Yes, people have been concerned about it since the 16th century, but as long as we’ve been analyzing its effects we’ve observed that drinking coffee tends to improve your health, not harm it. In moderation, of course.
The high-volume coffee drinkers were more healthy. And that’s exactly what they found. Across 502,641 participants ranging from 38 to 73 years old, both male and female, the more coffee a person drank the less likely they were to die. The researchers published their results in JAMA Internal Medicine on Monday.
All of these findings generally line up with what other large-scale studies have found: drinking more coffee tends to correlate with good health and fewer deaths. Here is a 2017 European study showing that, with 521,330 people. Here’s one from 2012 involving 5,148,760 Americans finding the same inverse correlation. And here’s another from 2017 focusing on nonwhite populations in the U.S., still finding that drinking coffee is generally associated with lower risk of death.
They did find, somewhat unsurprisingly, that those with a higher “caffeine metabolism score”—those who metabolize caffeine faster—tended to drink more coffee.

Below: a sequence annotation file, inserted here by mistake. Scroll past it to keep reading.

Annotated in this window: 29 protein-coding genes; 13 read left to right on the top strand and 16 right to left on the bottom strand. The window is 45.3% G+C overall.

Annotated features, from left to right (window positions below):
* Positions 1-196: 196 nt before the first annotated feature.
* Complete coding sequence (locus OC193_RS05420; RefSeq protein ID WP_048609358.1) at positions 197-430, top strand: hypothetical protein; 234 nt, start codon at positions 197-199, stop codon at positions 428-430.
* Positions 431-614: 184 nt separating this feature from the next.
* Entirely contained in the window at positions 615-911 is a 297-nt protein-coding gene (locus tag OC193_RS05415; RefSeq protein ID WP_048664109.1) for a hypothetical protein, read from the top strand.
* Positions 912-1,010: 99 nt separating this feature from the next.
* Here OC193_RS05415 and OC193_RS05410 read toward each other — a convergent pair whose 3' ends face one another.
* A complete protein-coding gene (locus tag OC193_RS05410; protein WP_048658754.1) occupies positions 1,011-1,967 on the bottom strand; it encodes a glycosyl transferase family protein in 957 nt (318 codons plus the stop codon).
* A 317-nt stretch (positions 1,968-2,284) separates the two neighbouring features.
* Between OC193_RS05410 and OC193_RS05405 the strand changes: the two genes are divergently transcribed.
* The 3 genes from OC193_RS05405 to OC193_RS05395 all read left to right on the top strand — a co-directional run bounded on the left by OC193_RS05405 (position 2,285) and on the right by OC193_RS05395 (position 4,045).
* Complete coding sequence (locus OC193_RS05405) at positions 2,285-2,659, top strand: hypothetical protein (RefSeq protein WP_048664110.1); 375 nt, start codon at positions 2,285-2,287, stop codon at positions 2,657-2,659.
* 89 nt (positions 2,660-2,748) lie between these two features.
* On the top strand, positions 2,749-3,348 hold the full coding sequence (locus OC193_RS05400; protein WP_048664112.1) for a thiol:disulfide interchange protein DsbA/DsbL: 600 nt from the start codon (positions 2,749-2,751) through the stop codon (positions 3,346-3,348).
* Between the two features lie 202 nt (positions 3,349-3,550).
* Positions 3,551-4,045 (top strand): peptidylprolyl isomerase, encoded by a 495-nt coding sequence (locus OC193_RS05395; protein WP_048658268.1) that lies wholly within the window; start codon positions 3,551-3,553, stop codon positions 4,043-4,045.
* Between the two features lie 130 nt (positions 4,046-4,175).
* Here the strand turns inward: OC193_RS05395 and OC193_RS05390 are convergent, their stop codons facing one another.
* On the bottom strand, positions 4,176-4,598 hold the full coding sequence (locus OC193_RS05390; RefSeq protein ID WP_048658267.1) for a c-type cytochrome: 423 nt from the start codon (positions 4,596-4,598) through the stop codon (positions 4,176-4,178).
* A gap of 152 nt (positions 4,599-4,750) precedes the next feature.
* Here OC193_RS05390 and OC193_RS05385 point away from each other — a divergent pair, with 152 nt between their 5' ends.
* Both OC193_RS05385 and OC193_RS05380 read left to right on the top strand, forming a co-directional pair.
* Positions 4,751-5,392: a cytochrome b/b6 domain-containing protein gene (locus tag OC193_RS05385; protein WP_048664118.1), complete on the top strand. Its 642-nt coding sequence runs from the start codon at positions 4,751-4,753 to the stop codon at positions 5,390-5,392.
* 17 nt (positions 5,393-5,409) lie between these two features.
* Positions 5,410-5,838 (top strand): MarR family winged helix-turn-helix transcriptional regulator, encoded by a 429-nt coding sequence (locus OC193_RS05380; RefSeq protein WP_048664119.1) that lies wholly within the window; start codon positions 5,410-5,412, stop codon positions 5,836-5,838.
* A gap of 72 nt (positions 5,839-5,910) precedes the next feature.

If you’re one of those people who can’t have more than a cup without getting jittery, but still want to drink joe, don’t worry—you can drink decaf and still get the health benefits.
This study, like others, found that the caffeine content made no difference to the risk of death. Researchers aren’t sure what’s in coffee that seems to boost our health, but the scientists on this study noted it provides further evidence that the secret ingredient isn’t caffeine. One 2005 study in JAMA suggested that it could be compounds that reduce inflammation and insulin resistance, like lignans, quinides, and magnesium.
Caffeine is a stimulant, and though “too much” depends on your personal metabolism, an overload can give you headaches, irritability, restlessness, a fast heartbeat, and muscle tremors. Plus it can deprive you of sleep. The Mayo Clinic recommends limiting yourself to about 400 milligrams a day for that reason. It also doesn’t mean that you can put oodles of sugar and cream in without having other negative health effects, like obesity or heart disease. But it does mean that the average person can drink their moderately-sugared, lightly-creamed joe in peace—even though we already knew that.